The advantages don’t stop there. As Climate Reality Energy Policy Adviser Jack Andreasen notes, “ The policy, at its base, provides a financial incentive for utilities to buy or build clean energy. The most important facet of the CES, is that the cost of the policy is paid through the tax base, not customer rates. This avoids regressive rate hikes on energy bills and favors the mostly progressive tax code. We need a progressive, nation-wide, clean energy policy. The CES is that policy.”
Sending a Signal
The importance of Congress passing a CES in the coming budget deal go beyond our borders.
As the world’s largest economy – and one of its top polluters – the US plays a critical role in shaping energy policy and climate action across the planet. And that’s not just our American egos talking. After all, US emissions have had a huge part in causing climate change. Cut those significantly and the door to the kind of future we actually want to live in opens a little wider.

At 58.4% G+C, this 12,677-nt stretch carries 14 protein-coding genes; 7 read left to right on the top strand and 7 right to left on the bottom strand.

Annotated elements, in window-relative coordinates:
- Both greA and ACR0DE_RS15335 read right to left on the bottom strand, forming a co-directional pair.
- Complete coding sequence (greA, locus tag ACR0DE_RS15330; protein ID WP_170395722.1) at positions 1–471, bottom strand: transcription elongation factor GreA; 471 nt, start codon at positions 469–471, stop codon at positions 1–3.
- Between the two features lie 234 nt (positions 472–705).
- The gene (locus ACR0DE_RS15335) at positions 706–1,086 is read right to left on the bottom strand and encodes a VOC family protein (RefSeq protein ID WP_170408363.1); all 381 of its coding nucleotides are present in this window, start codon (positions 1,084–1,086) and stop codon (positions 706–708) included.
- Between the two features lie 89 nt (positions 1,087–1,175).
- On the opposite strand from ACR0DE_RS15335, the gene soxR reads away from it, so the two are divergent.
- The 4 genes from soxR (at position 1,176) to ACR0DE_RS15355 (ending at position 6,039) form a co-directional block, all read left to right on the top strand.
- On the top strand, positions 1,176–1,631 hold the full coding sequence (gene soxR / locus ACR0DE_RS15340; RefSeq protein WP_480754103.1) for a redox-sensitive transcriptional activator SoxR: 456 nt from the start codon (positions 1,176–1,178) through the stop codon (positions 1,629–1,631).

So when President Biden announced a new commitment to cutting emissions at least 50% by 2030 in May, it marked the return of the US as a leader in the global climate fight – and was a not-so-subtle challenge to other nations to up their game. The announcement also helped open the door to the possibility of nations reaching a stronger Paris Agreement at the UN’s COP 26 climate conference in November, one capable of actually meeting the accord’s target of holding warming to 1.5 degrees Centigrade.
But as the line goes, talk – especially from the White House – is cheap. The world needs to see that Congress can back up the president’s commitment if other economies – particularly developing countries – are going to have the confidence to increase their own commitment to reducing emissions.